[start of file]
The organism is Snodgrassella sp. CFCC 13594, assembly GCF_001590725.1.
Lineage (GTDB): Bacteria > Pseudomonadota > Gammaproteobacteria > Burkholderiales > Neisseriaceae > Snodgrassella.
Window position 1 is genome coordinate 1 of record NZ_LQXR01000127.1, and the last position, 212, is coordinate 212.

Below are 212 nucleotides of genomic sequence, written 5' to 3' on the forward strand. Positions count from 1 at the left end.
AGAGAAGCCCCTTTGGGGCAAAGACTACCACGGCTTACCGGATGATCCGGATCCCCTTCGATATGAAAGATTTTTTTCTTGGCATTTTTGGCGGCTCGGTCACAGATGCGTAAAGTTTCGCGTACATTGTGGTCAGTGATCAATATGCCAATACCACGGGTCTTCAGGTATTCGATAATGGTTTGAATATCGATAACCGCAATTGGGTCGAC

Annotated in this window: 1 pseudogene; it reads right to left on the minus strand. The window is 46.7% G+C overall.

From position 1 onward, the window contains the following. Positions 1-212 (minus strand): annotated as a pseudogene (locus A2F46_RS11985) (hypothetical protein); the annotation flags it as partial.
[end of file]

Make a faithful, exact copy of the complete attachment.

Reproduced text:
The organism is Snodgrassella sp. CFCC 13594, assembly GCF_001590725.1.
Lineage (GTDB): Bacteria > Pseudomonadota > Gammaproteobacteria > Burkholderiales > Neisseriaceae > Snodgrassella.
Window position 1 is genome coordinate 1 of record NZ_LQXR01000127.1, and the last position, 212, is coordinate 212.

Below are 212 nucleotides of genomic sequence, written 5' to 3' on the forward strand. Positions count from 1 at the left end.
AGAGAAGCCCCTTTGGGGCAAAGACTACCACGGCTTACCGGATGATCCGGATCCCCTTCGATATGAAAGATTTTTTTCTTGGCATTTTTGGCGGCTCGGTCACAGATGCGTAAAGTTTCGCGTACATTGTGGTCAGTGATCAATATGCCAATACCACGGGTCTTCAGGTATTCGATAATGGTTTGAATATCGATAACCGCAATTGGGTCGAC

Annotated in this window: 1 pseudogene; it reads right to left on the minus strand. The window is 46.7% G+C overall.

From position 1 onward, the window contains the following. Positions 1-212 (minus strand): annotated as a pseudogene (locus A2F46_RS11985) (hypothetical protein); the annotation flags it as partial.